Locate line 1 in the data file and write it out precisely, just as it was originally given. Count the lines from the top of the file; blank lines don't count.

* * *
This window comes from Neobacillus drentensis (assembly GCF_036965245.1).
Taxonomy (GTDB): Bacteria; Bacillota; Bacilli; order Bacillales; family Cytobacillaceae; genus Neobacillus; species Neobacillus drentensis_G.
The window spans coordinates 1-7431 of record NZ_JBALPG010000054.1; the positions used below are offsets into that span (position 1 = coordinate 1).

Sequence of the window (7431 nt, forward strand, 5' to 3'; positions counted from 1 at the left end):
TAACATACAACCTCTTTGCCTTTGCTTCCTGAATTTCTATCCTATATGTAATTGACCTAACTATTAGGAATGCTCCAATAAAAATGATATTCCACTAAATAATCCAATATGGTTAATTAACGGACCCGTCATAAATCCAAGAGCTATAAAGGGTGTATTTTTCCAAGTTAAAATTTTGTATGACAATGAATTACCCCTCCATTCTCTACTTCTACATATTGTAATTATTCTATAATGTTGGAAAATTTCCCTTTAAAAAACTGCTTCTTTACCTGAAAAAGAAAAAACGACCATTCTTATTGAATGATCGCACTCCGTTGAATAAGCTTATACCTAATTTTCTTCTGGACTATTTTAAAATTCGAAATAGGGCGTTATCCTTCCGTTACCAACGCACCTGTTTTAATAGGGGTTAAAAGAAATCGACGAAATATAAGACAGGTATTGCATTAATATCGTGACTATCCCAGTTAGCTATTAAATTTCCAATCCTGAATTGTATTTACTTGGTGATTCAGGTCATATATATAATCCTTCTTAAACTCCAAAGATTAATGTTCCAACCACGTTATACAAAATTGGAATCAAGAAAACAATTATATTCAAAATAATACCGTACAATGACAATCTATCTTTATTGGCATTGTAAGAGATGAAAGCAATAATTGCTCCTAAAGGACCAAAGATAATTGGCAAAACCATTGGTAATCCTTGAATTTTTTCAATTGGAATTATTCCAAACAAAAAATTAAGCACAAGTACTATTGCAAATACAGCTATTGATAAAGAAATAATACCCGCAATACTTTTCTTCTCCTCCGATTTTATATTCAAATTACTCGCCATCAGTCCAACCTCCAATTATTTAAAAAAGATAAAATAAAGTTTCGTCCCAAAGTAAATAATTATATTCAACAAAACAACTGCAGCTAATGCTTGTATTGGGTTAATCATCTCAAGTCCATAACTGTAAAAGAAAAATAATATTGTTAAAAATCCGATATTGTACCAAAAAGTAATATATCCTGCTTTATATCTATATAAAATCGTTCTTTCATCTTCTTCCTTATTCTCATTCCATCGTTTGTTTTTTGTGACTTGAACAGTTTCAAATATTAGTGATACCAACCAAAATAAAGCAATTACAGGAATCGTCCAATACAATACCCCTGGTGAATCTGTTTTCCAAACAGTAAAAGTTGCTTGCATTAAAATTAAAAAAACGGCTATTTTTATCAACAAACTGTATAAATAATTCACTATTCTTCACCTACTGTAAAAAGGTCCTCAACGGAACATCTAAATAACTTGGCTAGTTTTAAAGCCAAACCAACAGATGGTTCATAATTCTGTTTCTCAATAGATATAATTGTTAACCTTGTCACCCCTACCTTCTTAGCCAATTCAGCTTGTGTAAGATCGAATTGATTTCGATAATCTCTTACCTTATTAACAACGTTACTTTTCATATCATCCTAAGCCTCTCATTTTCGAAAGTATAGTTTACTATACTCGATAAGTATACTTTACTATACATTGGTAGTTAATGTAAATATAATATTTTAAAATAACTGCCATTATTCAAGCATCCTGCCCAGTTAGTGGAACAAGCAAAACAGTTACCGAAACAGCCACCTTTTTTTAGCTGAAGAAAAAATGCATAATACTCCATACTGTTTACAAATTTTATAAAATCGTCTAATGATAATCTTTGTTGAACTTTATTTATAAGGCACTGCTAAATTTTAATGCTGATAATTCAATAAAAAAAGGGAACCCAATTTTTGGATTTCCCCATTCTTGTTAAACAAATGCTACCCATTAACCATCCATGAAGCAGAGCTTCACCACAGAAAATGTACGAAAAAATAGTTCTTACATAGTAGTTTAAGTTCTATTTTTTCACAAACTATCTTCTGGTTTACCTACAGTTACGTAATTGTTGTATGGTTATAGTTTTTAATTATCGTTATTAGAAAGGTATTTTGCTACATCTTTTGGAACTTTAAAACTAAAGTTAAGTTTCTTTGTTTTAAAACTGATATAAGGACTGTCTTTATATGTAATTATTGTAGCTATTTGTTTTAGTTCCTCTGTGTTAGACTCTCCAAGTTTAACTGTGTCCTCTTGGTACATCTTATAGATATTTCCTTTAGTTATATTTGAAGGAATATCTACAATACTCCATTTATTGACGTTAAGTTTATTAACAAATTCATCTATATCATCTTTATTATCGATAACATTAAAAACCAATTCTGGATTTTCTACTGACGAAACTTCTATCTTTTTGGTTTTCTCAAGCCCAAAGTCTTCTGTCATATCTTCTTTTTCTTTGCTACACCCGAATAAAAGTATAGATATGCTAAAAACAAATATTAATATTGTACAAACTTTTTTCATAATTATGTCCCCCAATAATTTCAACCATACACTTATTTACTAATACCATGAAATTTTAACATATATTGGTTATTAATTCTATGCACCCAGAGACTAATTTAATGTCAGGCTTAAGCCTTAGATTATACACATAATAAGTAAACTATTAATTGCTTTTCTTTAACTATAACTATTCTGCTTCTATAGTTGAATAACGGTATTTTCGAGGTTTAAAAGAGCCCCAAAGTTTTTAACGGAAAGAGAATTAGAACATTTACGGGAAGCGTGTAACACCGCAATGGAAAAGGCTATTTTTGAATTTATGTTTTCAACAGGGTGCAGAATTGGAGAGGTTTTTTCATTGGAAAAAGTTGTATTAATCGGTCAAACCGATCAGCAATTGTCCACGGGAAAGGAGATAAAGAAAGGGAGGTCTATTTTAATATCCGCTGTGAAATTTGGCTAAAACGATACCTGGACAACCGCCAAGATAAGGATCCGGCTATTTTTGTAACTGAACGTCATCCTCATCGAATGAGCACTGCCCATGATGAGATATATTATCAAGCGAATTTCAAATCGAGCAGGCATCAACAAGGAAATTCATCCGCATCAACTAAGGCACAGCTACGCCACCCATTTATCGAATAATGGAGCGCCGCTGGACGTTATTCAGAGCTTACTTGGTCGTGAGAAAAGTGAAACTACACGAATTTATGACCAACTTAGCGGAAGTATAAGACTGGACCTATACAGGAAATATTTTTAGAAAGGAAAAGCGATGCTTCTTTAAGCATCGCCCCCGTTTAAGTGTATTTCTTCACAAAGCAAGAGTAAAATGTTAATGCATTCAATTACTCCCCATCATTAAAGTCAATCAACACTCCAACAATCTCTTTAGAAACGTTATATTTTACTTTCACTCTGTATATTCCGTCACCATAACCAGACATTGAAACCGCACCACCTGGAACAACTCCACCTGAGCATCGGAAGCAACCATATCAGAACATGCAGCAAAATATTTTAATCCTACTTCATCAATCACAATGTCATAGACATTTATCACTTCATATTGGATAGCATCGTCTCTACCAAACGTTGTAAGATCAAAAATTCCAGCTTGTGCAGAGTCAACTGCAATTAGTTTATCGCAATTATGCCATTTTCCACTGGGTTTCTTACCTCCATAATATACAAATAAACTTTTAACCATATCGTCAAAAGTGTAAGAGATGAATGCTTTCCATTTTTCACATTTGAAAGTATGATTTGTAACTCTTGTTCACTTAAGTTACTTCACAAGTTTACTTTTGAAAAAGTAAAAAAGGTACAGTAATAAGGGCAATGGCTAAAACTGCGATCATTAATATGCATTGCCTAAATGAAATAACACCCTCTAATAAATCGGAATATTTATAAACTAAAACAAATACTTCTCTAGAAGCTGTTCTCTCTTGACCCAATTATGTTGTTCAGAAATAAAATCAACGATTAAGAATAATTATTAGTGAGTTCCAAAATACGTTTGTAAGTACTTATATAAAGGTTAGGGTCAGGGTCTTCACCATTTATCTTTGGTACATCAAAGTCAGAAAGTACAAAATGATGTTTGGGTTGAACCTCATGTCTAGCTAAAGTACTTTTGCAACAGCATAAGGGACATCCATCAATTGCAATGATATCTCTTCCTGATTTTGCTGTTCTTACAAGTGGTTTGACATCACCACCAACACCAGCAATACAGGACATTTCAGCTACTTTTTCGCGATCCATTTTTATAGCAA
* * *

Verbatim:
This window comes from Neobacillus drentensis (assembly GCF_036965245.1).